Posted by: A. C. Cockerill | August 7, 2017

Picoblog Question – 2017 – Post #9

Picoblog Question – 2017 – Post #9

What does Amendment IV of the U.S. Constitution say regarding an individual’s right to privacy?

My two cents, but please share yours:

Recently, an activist at a local town-hall meeting claimed that Amendment IV guaranteed each individual citizen’s right to privacy. Is there a right to privacy documented in the U.S. Constitution or its amendments? If yes, where?

“Amendment IV

The right of the people to be secure in their persons, houses, papers, and effects, against unreasonable searches and seizures, shall not be violated, and no Warrants shall issue, but upon probable cause, supported by Oath or affirmation, and particularly describing the place to be searched, and the persons or things to be seized.”

https://www.archives.gov/founding-docs/constitution-transcript

https://www.archives.gov/founding-docs/bill-of-rights-transcript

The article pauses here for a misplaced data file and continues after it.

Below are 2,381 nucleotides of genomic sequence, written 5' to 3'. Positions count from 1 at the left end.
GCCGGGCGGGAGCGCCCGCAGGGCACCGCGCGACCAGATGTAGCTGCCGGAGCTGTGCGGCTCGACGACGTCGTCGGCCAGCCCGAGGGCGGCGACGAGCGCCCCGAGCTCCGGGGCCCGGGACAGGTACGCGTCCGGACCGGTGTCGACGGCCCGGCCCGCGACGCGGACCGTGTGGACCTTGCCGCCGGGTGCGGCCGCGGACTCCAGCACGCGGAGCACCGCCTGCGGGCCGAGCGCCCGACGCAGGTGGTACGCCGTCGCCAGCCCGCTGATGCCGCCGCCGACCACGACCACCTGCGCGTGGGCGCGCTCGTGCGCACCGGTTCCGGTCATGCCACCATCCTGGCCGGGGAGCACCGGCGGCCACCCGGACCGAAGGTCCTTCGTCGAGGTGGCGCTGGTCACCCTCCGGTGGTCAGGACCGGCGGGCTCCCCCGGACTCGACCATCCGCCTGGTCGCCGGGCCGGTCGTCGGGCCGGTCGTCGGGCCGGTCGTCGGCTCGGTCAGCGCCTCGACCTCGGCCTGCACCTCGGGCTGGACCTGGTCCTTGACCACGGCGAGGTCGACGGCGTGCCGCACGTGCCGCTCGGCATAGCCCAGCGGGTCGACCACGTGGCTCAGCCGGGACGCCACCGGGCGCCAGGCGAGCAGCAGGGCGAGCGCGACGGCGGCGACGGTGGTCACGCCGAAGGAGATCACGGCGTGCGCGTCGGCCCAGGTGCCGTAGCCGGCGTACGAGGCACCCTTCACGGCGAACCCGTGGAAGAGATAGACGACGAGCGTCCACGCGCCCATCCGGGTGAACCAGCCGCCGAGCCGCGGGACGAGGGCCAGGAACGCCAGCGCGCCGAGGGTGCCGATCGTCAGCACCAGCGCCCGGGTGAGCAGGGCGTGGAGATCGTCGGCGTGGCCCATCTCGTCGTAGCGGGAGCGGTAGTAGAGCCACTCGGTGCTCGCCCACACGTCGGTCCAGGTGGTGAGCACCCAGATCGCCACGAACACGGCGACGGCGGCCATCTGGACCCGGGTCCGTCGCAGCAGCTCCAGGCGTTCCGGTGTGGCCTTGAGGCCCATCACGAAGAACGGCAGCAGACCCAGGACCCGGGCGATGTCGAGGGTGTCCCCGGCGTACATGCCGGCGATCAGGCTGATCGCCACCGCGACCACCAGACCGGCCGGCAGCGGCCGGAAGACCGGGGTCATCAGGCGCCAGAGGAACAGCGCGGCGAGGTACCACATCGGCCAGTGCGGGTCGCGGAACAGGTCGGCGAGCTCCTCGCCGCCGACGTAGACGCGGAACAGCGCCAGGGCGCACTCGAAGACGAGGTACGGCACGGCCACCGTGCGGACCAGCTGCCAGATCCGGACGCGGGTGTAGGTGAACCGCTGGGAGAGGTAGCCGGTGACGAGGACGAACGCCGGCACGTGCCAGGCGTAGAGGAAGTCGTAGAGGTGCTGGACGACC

https://www.archives.gov/founding-docs/amendments-11-27

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Responses

  1. I don’t think it’s a right to privacy exactly, but there sure is an expectation of privacy in certain areas, and the gvt. is not supposed to snooping around without *explicit* *written* permissions from the courts.

    It’s going to be even more interesting with dustmote sized snooper drones which can go anywhere, see everything, and phone home – and the snoopee will never know what happened.

    “I’ve nothing to hide” is a joke. The knife cuts both ways. Wait until someone you do not like or do not trust is the one doing the looking…

    • “Smartdust” is definitely a huge privacy issue, Aunt Mary, and this emerging technology is not far off. Even worse will be the devices that read our brainwaves and translate them into readable sentences. I’m so glad we’re struggling with these privacy issues now, and not in a decade or two. Cheers, Ashley


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